What La La Land says about chasing after your dreams.

Even if you are not a movie buff, chances are you’ve heard of Ryan Gosling and Emma Stone’s musical film “La La Land,” which also happened to be the winner of six Golden Globe awards and three Oscars. It was a good film, and if you already watched it, you know that it’s not just about being in love; it’s also about having the courage to follow your dreams.

“People like what other people are passionate about.”

In the movie, Mia (Emma) ultimately wanted to be an actress, while Seb (Ryan) was a jazz purist struggling to make jazz relevant in the modern times. It was his burning passion that converted Mia from hating jazz to loving it because of him. When you are passionate about something — whether that’s playing the trumpet or doodling on paper or blogging — you do it with enthusiasm, which in turn is going to manifest in your work, and other people are bound to notice it.

I’m totally guilty of this: worrying too much about how my art is going to be received. Will people like it? Will they even notice it? In reality, it really should not matter at this stage. Last Monday, Yoko Ono tweeted: “Never mind them. Keep creating.”

It takes a huge amount of hard work and courage to keep going.

Mia left college to start her journey to stardom, but six years of relentlessly showing up for auditions got her nowhere. Still, she could have quit on her third, fourth, fifth, or sixth year of regularly going to auditions and not getting a single call back. There is something to be said for a mind and heart that refuses to quit even if hard work doesn’t seem to pay off.

Meanwhile, here I am, getting upset over not being able to break ground for something I’ve been doing — very irregularly, I should add — for only two years. It is a flaw in my character that I badly need to address soon, but the words have to be said even if they may sound harsh: that some people, like myself, don’t really give it our all on our craft, and yet we have the audacity to expect for results right away.

To myself and anyone like me, think about our year: the year when we can say that things are finally falling into place. And then say this to ourselves: it starts here in 2017.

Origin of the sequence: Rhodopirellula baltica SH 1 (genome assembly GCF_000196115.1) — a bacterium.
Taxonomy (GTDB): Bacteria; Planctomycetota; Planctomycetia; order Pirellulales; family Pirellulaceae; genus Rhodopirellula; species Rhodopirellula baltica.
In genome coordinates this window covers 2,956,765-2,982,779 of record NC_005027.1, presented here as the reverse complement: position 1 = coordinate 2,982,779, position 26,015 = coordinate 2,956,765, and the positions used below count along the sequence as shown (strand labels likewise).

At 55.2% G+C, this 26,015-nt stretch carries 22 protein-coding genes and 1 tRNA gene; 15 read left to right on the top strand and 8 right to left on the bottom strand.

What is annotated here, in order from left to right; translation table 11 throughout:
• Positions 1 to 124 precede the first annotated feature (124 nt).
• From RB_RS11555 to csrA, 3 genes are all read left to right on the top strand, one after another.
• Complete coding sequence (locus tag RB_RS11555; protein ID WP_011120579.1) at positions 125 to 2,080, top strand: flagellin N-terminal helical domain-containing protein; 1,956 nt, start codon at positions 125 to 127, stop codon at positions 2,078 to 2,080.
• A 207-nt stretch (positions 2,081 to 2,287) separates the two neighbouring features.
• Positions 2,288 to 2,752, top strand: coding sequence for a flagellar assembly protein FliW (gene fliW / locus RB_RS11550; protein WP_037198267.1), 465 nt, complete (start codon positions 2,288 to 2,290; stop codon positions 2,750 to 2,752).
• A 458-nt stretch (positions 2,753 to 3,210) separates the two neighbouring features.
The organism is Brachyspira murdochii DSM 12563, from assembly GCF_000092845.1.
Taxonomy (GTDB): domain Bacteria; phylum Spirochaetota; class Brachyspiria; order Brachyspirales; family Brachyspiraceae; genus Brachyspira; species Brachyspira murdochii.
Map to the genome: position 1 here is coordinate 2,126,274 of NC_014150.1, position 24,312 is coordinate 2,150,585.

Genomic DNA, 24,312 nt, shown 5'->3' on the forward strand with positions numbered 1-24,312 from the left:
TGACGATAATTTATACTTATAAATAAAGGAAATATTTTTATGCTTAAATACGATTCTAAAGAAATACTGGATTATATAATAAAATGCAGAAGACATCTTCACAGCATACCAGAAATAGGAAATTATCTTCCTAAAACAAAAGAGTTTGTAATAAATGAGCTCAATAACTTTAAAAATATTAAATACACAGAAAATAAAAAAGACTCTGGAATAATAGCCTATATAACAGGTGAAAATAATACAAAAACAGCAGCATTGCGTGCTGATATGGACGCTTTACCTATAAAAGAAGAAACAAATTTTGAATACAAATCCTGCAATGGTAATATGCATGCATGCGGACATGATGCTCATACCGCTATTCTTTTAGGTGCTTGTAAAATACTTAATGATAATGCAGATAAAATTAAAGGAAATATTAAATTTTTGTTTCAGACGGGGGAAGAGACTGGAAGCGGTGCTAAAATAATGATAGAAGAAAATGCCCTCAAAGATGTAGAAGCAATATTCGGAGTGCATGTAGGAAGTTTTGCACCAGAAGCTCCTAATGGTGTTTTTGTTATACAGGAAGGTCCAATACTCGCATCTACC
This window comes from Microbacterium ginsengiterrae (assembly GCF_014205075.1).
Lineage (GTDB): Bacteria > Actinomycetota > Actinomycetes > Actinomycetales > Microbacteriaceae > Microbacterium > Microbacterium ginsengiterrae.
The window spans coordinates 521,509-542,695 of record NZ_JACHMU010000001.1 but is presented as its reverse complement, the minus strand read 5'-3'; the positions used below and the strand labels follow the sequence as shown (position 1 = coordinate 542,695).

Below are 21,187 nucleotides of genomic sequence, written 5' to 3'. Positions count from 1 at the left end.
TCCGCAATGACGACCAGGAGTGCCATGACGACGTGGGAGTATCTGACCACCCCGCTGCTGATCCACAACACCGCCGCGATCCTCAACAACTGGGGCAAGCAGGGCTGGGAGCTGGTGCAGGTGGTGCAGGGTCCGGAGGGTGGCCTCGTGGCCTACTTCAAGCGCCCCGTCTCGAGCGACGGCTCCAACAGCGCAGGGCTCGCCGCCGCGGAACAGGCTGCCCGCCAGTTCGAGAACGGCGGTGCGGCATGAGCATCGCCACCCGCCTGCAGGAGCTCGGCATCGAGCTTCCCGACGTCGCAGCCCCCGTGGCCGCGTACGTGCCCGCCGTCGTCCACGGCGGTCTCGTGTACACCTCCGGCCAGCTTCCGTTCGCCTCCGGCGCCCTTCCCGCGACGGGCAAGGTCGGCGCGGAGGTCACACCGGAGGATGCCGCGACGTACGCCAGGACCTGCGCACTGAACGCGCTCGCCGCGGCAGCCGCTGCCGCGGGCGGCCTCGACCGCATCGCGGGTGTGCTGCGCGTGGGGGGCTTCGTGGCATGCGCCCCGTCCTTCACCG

Your grandest opportunity may come from your biggest disappointment.

(WARNING: SPOILERS)

So Mia decided to stop auditioning and write her own one-person show instead, and then perform on her own in the town theater. It turned out that writing plays was her first love and what got her so enamored in acting. But on the day of the play, only a handful of people showed up. Just when you thought it couldn’t have been any worse, Mia overheard a conversation from one of the audience saying that the play wasn’t even good. That was the last straw — brimming with tears and extreme disappointment, she packed her bags and refused to have anything to do with acting again.

That was when the callback came days later: a casting director saw her play and wanted to put her in a lead role for a new TV show set in Paris.

It’s insane how things like that happen. But in a subtle way, it tells us that when you’re doing what you love, both good and bad days are going to bring something invaluable. My bad days in lettering brought me to try sketching, and I discovered that it was something I could also do, and enjoyably so.

For those who already saw the film, you may say that chasing after your dreams also have some consequences, like what happened at the ending. Don’t worry, though; it’s not applicable to everybody. 😉 *wink wink*

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7 Comments

  1. I love, love, love this film! I even watched it twice in the cinema – something that I don’t really do. But I wanted the bf to see it too because he also loves Jazz and he has a huge crush on Emma Stone – two important enablers for hime to see this. I’m also in love with thee soundtrack. I have most of the songs in my personal playlist.

    1. I also watched it twice!! The funny thing is, I didn’t appreciate it as much on my first viewing, and also because I’m not really a fan of musicals. On my second time, though, I loved every minute of it — the songs, the cinematic approach, the heartbreaking ending — I FELT SOOOO SAD!!! I HATE WHAT DATE DID TO THEM!!! *whoa intense*

      1. I can’t even get through the first 30 minutes of the film. Hahaha. I’ll give it another shot, though — some time soon. There’s too much singing!! -____-

        1. Hahaha yes, I agree! I’m not a huge fan of musicals, i don’t get the whole “let’s sing our lines” thing. But i think, the reason why i appreciated the film on second try was because i already knew which scenes they’re gonna start belting out, so the only thing left was to concentrate on the lines.

          Pitch Perfect is a different film, tho. Now that’s a musical i always enjoy 😀

          1. Pitch Perfect wasn’t so much a musical. It’s a movie centered on music but definitely not a musical (if we’re comparing it to Les Miserables, Mama Mia, and even High School Musical). Hahaha I probably have to get through La La Land twice in that case. Haha

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